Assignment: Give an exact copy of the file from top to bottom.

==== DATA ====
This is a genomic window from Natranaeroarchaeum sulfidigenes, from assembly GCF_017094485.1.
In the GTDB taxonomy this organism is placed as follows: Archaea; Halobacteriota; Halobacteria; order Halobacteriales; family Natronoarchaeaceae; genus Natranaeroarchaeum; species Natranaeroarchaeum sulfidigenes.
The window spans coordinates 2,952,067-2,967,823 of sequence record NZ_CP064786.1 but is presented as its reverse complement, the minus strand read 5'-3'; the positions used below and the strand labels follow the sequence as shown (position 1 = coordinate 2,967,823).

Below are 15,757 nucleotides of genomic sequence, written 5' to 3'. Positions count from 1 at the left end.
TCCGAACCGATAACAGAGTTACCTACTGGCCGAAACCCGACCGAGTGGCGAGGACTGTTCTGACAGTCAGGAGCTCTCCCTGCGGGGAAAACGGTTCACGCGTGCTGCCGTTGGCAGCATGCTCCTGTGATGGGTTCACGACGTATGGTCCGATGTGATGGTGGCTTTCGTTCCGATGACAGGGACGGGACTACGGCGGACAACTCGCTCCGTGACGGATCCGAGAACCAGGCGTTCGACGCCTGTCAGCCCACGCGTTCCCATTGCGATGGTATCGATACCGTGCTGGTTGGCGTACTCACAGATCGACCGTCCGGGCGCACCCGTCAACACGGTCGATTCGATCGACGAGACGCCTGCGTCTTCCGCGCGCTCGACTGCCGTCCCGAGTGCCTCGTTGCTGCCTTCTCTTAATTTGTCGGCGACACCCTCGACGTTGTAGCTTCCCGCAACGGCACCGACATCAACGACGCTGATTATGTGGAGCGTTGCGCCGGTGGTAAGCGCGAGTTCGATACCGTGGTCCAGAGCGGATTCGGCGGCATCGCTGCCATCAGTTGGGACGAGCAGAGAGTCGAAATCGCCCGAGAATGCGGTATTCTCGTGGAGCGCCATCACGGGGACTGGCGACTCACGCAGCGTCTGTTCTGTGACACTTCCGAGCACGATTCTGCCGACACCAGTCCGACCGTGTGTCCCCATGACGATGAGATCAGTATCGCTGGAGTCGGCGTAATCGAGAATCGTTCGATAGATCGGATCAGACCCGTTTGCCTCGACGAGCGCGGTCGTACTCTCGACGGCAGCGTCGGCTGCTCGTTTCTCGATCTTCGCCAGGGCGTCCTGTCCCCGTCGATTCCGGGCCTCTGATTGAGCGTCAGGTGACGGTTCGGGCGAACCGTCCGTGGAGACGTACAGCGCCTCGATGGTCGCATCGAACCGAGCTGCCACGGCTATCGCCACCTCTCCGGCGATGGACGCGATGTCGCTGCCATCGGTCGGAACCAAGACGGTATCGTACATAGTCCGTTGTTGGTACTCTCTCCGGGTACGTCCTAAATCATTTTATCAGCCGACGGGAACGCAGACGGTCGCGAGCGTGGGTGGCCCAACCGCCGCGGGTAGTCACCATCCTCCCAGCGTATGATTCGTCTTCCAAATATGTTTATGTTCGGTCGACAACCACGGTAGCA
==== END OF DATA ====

This is a genomic window from Natranaeroarchaeum sulfidigenes, from assembly GCF_017094485.1.
In the GTDB taxonomy this organism is placed as follows: Archaea; Halobacteriota; Halobacteria; order Halobacteriales; family Natronoarchaeaceae; genus Natranaeroarchaeum; species Natranaeroarchaeum sulfidigenes.
The window spans coordinates 2,952,067-2,967,823 of sequence record NZ_CP064786.1 but is presented as its reverse complement, the minus strand read 5'-3'; the positions used below and the strand labels follow the sequence as shown (position 1 = coordinate 2,967,823).

Below are 15,757 nucleotides of genomic sequence, written 5' to 3'. Positions count from 1 at the left end.
TCCGAACCGATAACAGAGTTACCTACTGGCCGAAACCCGACCGAGTGGCGAGGACTGTTCTGACAGTCAGGAGCTCTCCCTGCGGGGAAAACGGTTCACGCGTGCTGCCGTTGGCAGCATGCTCCTGTGATGGGTTCACGACGTATGGTCCGATGTGATGGTGGCTTTCGTTCCGATGACAGGGACGGGACTACGGCGGACAACTCGCTCCGTGACGGATCCGAGAACCAGGCGTTCGACGCCTGTCAGCCCACGCGTTCCCATTGCGATGGTATCGATACCGTGCTGGTTGGCGTACTCACAGATCGACCGTCCGGGCGCACCCGTCAACACGGTCGATTCGATCGACGAGACGCCTGCGTCTTCCGCGCGCTCGACTGCCGTCCCGAGTGCCTCGTTGCTGCCTTCTCTTAATTTGTCGGCGACACCCTCGACGTTGTAGCTTCCCGCAACGGCACCGACATCAACGACGCTGATTATGTGGAGCGTTGCGCCGGTGGTAAGCGCGAGTTCGATACCGTGGTCCAGAGCGGATTCGGCGGCATCGCTGCCATCAGTTGGGACGAGCAGAGAGTCGAAATCGCCCGAGAATGCGGTATTCTCGTGGAGCGCCATCACGGGGACTGGCGACTCACGCAGCGTCTGTTCTGTGACACTTCCGAGCACGATTCTGCCGACACCAGTCCGACCGTGTGTCCCCATGACGATGAGATCAGTATCGCTGGAGTCGGCGTAATCGAGAATCGTTCGATAGATCGGATCAGACCCGTTTGCCTCGACGAGCGCGGTCGTACTCTCGACGGCAGCGTCGGCTGCTCGTTTCTCGATCTTCGCCAGGGCGTCCTGTCCCCGTCGATTCCGGGCCTCTGATTGAGCGTCAGGTGACGGTTCGGGCGAACCGTCCGTGGAGACGTACAGCGCCTCGATGGTCGCATCGAACCGAGCTGCCACGGCTATCGCCACCTCTCCGGCGATGGACGCGATGTCGCTGCCATCGGTCGGAACCAAGACGGTATCGTACATAGTCCGTTGTTGGTACTCTCTCCGGGTACGTCCTAAATCATTTTATCAGCCGACGGGAACGCAGACGGTCGCGAGCGTGGGTGGCCCAACCGCCGCGGGTAGTCACCATCCTCCCAGCGTATGATTCGTCTTCCAAATATGTTTATGTTCGGTCGACAACCACGGTAGCA